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Sustainable Global Business Chains

The common goal of economics and management is the cost-performance of companies or national economies. First, this lecture provides students with a better understanding of material efficiency or energy efficiency in the EU, Asia, Russia and others, which should meet corporate social responsibility (CSR), armed with basic concepts of intermediates inputs and value added (GDP). Students are also able to understand various impacts of oil prices on the growth of Russia and the EU through energy efficiency and foreign trade.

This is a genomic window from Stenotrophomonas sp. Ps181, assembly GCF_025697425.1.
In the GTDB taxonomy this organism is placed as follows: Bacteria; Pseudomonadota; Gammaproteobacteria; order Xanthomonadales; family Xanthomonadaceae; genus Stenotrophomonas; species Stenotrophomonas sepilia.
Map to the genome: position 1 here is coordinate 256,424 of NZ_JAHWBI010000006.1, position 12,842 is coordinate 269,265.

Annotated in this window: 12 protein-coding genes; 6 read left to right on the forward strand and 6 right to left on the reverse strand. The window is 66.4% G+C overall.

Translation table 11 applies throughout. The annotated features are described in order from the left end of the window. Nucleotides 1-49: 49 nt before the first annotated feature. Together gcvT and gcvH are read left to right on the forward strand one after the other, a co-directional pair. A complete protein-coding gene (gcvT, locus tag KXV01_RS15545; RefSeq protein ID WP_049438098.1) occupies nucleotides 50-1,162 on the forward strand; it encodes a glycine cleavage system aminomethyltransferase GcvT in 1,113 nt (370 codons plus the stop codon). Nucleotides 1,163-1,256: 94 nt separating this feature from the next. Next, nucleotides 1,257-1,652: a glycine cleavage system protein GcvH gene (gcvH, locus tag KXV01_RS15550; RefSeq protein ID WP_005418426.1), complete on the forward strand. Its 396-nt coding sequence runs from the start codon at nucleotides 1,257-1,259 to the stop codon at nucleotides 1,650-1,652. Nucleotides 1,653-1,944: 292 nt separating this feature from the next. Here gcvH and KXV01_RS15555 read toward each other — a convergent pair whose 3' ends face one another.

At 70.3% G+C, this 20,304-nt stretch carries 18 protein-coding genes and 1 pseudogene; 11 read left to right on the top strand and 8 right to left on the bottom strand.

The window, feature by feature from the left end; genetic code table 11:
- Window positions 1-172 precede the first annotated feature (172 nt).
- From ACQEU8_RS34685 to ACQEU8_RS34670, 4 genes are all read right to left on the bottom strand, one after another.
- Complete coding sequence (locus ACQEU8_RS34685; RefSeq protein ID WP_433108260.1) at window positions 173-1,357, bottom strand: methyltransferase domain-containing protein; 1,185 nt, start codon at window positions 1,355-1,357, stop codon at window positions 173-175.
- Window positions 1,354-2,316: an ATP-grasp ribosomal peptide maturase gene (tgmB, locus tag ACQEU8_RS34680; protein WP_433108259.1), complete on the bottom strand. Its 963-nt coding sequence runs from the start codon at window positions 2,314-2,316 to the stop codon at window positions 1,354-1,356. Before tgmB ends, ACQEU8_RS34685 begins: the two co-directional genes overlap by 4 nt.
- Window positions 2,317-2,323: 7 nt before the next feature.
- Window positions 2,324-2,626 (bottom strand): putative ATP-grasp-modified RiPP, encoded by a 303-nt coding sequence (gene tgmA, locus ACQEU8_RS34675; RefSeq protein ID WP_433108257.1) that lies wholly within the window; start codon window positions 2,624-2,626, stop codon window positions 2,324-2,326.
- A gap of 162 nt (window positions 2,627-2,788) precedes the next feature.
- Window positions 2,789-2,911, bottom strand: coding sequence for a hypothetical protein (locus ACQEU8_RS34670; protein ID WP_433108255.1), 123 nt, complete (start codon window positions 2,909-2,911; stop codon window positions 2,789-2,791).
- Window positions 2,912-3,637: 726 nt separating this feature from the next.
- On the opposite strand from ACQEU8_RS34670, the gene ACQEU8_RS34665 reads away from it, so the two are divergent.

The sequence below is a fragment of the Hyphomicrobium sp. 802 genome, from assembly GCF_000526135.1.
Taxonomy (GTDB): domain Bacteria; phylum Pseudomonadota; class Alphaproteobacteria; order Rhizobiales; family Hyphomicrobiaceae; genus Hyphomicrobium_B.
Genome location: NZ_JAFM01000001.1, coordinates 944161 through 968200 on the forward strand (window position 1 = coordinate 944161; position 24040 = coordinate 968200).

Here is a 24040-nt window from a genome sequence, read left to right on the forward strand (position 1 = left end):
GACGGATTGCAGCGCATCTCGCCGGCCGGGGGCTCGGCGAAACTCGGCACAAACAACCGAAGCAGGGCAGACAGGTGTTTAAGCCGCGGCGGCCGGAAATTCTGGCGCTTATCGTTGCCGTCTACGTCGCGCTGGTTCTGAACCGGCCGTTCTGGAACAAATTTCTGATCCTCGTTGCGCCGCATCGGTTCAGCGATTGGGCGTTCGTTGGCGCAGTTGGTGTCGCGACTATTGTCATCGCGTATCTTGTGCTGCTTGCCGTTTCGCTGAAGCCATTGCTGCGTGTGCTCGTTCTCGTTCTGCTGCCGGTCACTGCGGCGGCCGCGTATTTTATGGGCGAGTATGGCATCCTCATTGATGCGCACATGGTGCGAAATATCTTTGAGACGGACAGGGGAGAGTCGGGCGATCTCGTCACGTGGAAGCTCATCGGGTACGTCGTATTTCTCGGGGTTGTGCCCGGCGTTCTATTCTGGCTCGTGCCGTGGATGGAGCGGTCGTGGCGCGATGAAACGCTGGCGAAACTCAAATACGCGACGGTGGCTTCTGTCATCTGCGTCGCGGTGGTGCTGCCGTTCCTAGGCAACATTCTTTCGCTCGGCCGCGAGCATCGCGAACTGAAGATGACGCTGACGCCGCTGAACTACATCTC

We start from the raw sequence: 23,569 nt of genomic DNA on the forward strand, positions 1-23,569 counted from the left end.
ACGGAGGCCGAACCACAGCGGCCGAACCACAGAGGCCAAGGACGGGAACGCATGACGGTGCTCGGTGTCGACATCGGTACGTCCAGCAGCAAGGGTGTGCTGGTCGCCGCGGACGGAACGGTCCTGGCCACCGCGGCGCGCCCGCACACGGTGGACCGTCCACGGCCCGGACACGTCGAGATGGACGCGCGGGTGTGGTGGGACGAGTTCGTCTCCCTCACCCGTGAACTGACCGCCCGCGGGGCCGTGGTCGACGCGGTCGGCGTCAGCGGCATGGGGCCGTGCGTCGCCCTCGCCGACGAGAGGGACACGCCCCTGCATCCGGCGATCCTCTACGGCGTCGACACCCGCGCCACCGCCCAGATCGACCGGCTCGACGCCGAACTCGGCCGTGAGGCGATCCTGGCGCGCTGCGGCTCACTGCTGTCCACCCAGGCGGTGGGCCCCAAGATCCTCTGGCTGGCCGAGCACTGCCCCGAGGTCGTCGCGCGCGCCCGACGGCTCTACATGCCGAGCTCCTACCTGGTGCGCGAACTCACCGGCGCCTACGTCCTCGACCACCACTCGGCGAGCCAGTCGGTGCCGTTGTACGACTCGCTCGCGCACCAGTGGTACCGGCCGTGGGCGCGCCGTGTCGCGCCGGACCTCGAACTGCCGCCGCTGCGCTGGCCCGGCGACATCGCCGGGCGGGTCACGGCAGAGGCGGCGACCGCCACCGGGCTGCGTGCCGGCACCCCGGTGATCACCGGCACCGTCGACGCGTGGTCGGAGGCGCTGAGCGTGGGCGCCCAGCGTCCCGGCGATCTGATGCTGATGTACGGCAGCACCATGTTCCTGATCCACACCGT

Today, most companies and nations are involved in global business and supply/value chains. Not only large nations with giant multinational or trans-national companies but also small-medium nations with small-medium companies have to seek better cost-performance for their own value added (GDP) or profit margins, considering outsourcing, fragmentations, intermediate imports, imported capital investment, and domestic or foreign human resources. These relations generate global business/supply/value chains. The importance of Global Value Chains (GVCs) is addressed by WTO, OECD and other international organizations, using a new concept of value added trade and intercountry production data with foreign trade. This lecture focuses on GVCs generated by global business-supply chains, using data on intercountry data in its simplified versions and case studies (iPhone, TOYOTA or Ford). Through this lecture, students will be able to better understand issues of global business chains and how to generate global business chains to maximize their own profit margins or value added. They may also fully discuss US-China/Mexico/Japan trade frictions addressed by Mr. Trump from the viewpoint of GVCs. In addition, students will be able to better synthesize the relationships of material or energy efficiency with GVCs that better meet CSR away from global warming.